Monday, August 15, 2011

Evidence Found Of Prehistoric Humans On The Western Slope

By Matt Kroschel

Grand Junction- Deposits in a rock shelter overhang in the Book Cliffs area north of Grand Junction, Colorado are revealing a picture of daily life in western Colorado that may have taken place some seven to eight thousand years ago.

Scientists conducting a project for Dominguez Anthropological Research Group (DARG) in Grand Junction reported Monday that artifacts and sedimentary evidence recovered during a recently completed excavation are adding important new evidence in their search for the earliest people in western Colorado.

“We have identified strong evidence of several periods of human occupation at the site, ranging from Late Prehistoric back to Middle or Early Archaic times, as early as seven to eight thousand years ago,” said James Miller, DARG research director and adjunct professor in geoarchaeology at Colorado Mesa University.

Miller, who is both an archaeologist and geologist, reported also that a concentration of charcoal recovered in older deposits at the site may represent Late Paleoindian Foothills-Mountain people, who first appeared in western Colorado about 10,000 years ago.

During June and July, archaeologists working on the project excavated soil and rock deposits in the shelter to a depth of more than three meters to collect and analyze samples from sediments, invertebrate remains, cultural features, and artifacts preserved at the site. The data is now being analyzed and will be used to interpret the site’s culture history.

“Evidence from three other excavated sites DARG has studied in the Grand Junction area shows that human beings have been making a living in west central Colorado for at least 13,000 years,” said Miller.

“One of our study sites, located on Battlement Mesa in the Parachute area, has also yielded tentative, but so far inconclusive, evidence of an even older occupation, dating to as much as 15,000 years ago. We are planning to conduct additional testing at that site to search for data that can corroborate or refute that possibility.”

Prevailing archaeological theory considers the first human inhabitants in the New World to be the Clovis people, who appeared roughly 13,500 years ago. If Miller and his team can find conclusive evidence of earlier inhabitants, it will be of extraordinary interest to archaeologists throughout North America. Miller emphasized, however, that evidence recovered at the site so far is suggestive at best. “We simply need more data,” he said, “but even the tentative prospect of recovering cultural deposits of such antiquity is exciting.”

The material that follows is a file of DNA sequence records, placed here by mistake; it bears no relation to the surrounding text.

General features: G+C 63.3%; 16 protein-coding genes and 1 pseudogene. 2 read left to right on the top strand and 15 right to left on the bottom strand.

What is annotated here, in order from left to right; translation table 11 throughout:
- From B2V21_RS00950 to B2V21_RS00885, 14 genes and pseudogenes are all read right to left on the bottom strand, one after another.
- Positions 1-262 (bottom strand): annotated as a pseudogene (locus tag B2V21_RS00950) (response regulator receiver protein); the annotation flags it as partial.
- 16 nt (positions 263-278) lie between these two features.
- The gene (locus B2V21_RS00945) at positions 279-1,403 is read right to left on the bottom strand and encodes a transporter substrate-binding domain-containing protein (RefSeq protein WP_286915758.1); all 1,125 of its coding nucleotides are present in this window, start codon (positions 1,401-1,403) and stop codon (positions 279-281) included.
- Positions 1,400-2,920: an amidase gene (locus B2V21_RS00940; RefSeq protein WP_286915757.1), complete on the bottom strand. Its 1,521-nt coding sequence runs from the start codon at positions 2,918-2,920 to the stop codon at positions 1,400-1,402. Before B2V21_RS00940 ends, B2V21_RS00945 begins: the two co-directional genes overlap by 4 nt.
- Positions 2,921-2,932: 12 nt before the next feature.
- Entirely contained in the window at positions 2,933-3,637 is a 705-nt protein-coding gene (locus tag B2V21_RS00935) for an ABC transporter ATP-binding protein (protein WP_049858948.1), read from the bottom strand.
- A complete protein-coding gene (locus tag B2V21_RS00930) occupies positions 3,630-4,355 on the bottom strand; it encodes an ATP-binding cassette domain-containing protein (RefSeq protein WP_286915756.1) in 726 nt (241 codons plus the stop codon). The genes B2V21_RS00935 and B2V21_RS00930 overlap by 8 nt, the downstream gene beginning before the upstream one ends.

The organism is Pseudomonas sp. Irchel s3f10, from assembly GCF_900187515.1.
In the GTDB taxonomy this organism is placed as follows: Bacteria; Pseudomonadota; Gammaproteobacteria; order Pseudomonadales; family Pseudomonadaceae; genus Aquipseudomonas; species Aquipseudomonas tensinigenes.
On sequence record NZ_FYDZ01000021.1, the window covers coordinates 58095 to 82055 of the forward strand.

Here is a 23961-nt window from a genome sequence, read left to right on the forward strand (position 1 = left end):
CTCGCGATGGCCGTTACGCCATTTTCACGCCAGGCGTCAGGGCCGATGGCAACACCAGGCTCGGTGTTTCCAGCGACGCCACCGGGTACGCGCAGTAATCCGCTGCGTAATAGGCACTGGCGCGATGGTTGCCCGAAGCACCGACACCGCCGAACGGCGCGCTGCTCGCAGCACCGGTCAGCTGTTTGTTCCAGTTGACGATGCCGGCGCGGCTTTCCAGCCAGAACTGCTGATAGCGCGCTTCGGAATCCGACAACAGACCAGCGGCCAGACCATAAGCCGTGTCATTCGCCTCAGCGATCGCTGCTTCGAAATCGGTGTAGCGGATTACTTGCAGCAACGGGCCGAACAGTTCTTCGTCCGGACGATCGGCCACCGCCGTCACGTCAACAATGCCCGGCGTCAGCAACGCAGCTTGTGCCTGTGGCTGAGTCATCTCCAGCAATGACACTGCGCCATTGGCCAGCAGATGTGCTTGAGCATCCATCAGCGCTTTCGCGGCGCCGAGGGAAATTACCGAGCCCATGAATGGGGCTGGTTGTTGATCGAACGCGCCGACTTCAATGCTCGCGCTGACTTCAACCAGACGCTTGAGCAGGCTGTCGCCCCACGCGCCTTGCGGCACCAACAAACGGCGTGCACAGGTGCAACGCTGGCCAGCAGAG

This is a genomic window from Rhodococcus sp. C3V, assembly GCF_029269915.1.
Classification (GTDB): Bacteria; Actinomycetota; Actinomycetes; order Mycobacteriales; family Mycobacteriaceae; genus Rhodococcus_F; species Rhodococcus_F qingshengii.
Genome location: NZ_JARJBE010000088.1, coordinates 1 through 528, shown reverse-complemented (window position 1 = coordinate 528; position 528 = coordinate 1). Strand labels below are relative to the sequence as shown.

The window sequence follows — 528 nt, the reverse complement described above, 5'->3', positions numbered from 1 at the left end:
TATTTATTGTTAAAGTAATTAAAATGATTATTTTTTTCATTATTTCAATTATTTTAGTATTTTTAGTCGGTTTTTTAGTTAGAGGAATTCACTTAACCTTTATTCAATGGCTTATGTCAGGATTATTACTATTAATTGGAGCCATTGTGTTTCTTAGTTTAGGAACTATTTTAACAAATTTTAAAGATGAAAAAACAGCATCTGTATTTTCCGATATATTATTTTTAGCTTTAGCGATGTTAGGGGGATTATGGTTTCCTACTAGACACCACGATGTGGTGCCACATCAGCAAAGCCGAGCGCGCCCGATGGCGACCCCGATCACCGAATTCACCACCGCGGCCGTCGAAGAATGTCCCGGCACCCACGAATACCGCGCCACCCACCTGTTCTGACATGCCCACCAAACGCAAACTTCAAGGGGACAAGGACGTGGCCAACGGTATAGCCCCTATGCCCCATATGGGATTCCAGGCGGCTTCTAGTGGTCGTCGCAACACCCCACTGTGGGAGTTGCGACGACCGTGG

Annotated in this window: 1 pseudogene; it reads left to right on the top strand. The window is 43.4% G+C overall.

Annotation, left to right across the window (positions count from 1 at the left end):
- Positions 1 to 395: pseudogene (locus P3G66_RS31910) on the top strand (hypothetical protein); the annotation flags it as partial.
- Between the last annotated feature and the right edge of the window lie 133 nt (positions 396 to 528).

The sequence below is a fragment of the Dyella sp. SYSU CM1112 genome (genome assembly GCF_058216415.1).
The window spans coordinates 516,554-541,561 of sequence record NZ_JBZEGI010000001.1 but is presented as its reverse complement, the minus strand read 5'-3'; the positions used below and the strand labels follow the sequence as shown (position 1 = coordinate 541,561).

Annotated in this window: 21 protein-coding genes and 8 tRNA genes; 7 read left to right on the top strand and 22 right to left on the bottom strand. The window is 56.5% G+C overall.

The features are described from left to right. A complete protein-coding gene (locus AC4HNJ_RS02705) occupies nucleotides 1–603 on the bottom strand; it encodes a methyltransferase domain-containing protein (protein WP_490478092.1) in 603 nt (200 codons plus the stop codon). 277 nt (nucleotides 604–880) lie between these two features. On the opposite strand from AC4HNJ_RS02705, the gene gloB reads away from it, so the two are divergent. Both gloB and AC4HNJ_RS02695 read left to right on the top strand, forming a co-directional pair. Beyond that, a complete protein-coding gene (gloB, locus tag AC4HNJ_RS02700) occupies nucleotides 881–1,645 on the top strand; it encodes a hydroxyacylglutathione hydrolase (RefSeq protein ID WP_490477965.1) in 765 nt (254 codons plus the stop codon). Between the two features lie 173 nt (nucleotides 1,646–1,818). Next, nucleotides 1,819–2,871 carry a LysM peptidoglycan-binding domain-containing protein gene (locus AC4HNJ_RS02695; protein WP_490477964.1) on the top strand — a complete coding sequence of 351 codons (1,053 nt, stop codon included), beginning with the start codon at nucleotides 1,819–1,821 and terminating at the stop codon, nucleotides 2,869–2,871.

The rock shelter currently being studied by DARG is located on public lands in the Book Cliffs area north of Grand Junction, near an area planned for future energy development. Archaeologists working on the project have named the site the Jeanne Rock Shelter, in honor of Jeanne Crum. The site was first recorded in 1980, and was officially determined to be eligible for the National Register of Historic Places by federal and state agencies based on archaeological tests conducted in 2009. DARG’s current data recovery work is part of a cultural resources mitigation plan approved by the Bureau of Land Management. The project was funded in part by a State Historical Fund grant award from the Colorado Historical Society, with additional funding from Rhino Energy, LLC and Grand River Institute.

“This project is a great example of what can be achieved when energy developers, land managers, and researchers work together to conserve important cultural resources on Colorado’s public lands,” said Carl Conner, DARG president. “Our research programs try to encourage projects that can leverage the highest possible return on investment, not only in terms of baseline data and information required by regulatory processes, but also in relation to the scientific knowledge and cultural heritage values embedded in our public lands. We think everyone benefits from that approach.”

Dominguez Anthropological Research Group (DARG) is a non-profit consortium for anthropological and archaeological research, preservation, and education in the Upper Colorado River Basin. The group has been active as a 501(c)(3) non-profit educational organization since 2003, pursuing an integrated program of studies in regional prehistoric and historic archaeology and ethnohistory. For more information, see .

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